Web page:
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Bangladesh Police Arrest Children for Facebook Posts

Stop Using Vague Law to Silence Criticism of Prime Minister

Bangladeshi Prime Minister Sheikh Hasina meets with officials in Tokyo, May 29, 2019. © 2019 Kyodo via AP Images

Displaying absolute intolerance for peaceful criticism, Bangladesh authorities have arrested hundreds of people, including journalists, for criticizing or satirizing the country’s ruling party and its leaders. Even children have not been spared for posting anything to social media that could be interpreted as criticism of Prime Minister Sheikh Hasina Wazed.

On March 20, authorities arrested a child for posting a video online “defaming” Sheikh Hasina and her foreign minister, as well as Indian Prime Minister Narendra Modi.

One day earlier, police arrested an 18-year-old for posting a caricature of the prime minister on social media. Last year, authorities arrested a child for “defaming” the prime minister after a local ruling party politician said the boy had “badmouthed…our mother-like leader” on Facebook.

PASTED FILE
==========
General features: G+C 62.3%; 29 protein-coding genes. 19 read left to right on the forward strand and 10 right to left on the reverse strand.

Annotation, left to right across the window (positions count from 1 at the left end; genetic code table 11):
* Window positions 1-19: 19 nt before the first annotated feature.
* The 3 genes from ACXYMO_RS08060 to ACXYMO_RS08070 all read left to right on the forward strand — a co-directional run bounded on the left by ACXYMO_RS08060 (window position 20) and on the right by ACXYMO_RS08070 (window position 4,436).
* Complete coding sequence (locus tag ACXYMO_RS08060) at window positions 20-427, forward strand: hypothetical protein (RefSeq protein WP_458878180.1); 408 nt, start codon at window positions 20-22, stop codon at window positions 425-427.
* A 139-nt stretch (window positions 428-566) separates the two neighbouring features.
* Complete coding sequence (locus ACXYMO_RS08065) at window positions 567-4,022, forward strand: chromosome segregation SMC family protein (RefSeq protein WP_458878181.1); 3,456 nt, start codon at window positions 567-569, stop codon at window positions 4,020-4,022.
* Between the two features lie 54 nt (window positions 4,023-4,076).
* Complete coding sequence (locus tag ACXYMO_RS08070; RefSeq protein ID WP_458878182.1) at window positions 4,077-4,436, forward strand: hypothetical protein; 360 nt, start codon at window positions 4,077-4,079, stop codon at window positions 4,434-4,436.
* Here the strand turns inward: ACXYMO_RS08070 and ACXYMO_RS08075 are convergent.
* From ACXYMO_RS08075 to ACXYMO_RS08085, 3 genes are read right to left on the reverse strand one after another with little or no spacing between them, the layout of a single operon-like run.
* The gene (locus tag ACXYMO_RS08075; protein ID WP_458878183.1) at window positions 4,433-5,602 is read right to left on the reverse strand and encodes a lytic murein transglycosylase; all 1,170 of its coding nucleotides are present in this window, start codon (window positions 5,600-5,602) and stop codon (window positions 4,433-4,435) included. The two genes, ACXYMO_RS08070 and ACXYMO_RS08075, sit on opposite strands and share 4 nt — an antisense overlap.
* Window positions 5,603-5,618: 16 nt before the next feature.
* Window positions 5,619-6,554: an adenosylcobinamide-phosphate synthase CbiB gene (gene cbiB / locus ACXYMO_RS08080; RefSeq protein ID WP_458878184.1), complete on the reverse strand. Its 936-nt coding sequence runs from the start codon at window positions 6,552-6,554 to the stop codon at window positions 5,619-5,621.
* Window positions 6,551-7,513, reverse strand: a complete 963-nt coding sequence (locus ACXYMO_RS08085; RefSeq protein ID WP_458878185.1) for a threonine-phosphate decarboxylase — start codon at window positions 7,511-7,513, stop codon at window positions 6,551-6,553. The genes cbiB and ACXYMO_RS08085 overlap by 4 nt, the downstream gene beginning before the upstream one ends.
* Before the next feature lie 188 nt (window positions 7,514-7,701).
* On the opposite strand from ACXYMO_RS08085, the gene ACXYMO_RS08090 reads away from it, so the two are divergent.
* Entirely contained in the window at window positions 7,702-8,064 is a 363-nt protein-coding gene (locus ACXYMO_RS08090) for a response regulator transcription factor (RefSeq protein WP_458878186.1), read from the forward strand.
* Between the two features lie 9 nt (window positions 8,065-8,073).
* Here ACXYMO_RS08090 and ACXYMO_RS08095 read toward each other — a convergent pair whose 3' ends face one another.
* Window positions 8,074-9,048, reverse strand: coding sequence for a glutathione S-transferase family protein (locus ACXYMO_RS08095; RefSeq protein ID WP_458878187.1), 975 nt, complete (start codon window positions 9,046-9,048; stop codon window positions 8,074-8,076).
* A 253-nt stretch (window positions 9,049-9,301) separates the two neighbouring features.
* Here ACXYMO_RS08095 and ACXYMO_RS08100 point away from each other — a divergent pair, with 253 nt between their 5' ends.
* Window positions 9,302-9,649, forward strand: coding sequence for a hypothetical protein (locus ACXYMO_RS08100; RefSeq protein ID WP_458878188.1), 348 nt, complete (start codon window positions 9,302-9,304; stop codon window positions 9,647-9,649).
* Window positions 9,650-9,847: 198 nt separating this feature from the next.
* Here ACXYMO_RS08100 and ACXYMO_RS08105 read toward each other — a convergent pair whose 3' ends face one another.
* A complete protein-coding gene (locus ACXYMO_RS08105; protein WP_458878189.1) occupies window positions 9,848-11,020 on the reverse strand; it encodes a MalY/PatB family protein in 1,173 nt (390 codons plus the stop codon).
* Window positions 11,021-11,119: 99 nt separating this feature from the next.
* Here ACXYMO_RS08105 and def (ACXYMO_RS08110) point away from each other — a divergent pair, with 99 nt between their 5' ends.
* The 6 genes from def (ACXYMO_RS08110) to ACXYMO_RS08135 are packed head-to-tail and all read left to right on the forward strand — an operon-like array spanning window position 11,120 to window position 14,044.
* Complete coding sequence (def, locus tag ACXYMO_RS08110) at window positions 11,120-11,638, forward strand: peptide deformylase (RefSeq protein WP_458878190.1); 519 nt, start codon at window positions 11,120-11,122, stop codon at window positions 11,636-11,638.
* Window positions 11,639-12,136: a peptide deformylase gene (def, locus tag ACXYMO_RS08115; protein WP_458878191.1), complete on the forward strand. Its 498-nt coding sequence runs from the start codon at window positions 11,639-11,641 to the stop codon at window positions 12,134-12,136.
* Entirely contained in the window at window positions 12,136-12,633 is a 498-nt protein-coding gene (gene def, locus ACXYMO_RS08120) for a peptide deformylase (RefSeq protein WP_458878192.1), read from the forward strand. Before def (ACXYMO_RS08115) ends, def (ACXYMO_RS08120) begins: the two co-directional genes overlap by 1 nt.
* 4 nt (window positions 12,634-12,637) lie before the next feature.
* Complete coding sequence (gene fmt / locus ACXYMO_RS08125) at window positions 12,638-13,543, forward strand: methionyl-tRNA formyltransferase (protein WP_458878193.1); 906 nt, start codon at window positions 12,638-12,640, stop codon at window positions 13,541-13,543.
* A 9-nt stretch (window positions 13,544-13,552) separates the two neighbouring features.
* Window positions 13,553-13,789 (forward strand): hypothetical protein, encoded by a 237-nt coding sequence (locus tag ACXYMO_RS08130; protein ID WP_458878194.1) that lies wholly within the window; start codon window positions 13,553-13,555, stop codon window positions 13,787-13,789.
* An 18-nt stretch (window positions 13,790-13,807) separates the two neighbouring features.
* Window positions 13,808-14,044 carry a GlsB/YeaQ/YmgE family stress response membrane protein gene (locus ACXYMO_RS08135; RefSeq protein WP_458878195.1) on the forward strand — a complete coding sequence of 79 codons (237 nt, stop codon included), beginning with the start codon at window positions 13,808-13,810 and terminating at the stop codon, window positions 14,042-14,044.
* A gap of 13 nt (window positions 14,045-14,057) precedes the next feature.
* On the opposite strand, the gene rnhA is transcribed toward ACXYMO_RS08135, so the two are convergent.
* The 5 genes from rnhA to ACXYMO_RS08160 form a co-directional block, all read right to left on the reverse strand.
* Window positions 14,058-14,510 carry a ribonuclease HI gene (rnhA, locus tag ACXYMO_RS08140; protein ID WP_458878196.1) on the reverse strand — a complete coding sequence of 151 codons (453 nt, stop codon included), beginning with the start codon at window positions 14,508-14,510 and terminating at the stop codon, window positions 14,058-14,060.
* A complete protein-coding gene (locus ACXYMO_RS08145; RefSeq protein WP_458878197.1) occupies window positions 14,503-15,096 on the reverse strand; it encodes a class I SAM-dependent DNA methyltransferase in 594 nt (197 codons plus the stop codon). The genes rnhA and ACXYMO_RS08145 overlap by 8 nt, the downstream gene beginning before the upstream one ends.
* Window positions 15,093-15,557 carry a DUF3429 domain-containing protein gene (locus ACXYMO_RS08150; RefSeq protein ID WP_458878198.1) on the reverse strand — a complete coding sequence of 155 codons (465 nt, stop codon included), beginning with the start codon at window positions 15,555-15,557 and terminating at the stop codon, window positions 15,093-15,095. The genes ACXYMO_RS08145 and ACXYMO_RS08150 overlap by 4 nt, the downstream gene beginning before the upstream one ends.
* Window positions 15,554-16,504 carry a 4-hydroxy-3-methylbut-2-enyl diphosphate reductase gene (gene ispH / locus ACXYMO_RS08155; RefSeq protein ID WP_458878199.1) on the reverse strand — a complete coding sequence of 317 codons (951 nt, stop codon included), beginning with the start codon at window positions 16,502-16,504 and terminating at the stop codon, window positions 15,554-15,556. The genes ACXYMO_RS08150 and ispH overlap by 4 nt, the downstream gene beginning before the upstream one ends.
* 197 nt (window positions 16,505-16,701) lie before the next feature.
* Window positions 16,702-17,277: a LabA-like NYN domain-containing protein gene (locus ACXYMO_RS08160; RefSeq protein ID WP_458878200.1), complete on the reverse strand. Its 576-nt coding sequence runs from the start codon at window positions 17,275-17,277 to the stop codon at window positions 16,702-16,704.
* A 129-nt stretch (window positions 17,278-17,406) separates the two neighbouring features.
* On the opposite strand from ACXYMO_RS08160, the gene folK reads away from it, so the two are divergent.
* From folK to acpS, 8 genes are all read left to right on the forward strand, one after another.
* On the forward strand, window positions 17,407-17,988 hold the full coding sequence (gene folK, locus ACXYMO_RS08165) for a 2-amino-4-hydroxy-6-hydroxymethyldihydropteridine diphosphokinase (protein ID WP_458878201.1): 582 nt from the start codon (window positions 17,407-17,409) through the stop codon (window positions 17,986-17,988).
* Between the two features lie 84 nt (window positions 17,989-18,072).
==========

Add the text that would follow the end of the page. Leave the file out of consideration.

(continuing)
These arrests have all come under the highly problematic Digital Security Act (DSA), a vague law passed in 2018 granting law enforcement the power to arrest anyone accused of posting information online which, for example, “ruins communal harmony,” “causes confusion,” or “injures religious feelings.”

Those arrested have been held in pre-trial detention for long periods, even facing physical abuse  as punishment. Cartoonist Ahmed Kabir Kishore, released on bail after months in jail, told the media he was beaten so badly during interrogation, his ear drum burst. Security forces showed him his drawings on a projector and asked him, “‘Who did you draw? Did you draw the prime minister?’” he said.

Mushtaq Ahmed, a dissident writer, was arrested in May 2020 for posting on Facebook that healthcare workers needed more personal protective equipment. He died in custody after he had been held in pretrial detention for nine months, during which it has been credibly alleged he was tortured.

These abuses violate the fundamental right to free expression, and flout public health guidance to cease arrests and release all children in detention due to the pandemic. Prime Minister Hasina should bring an end to this now and publicly direct the police to stop punishing children — or anyone else — for criticizing her or other government officials.

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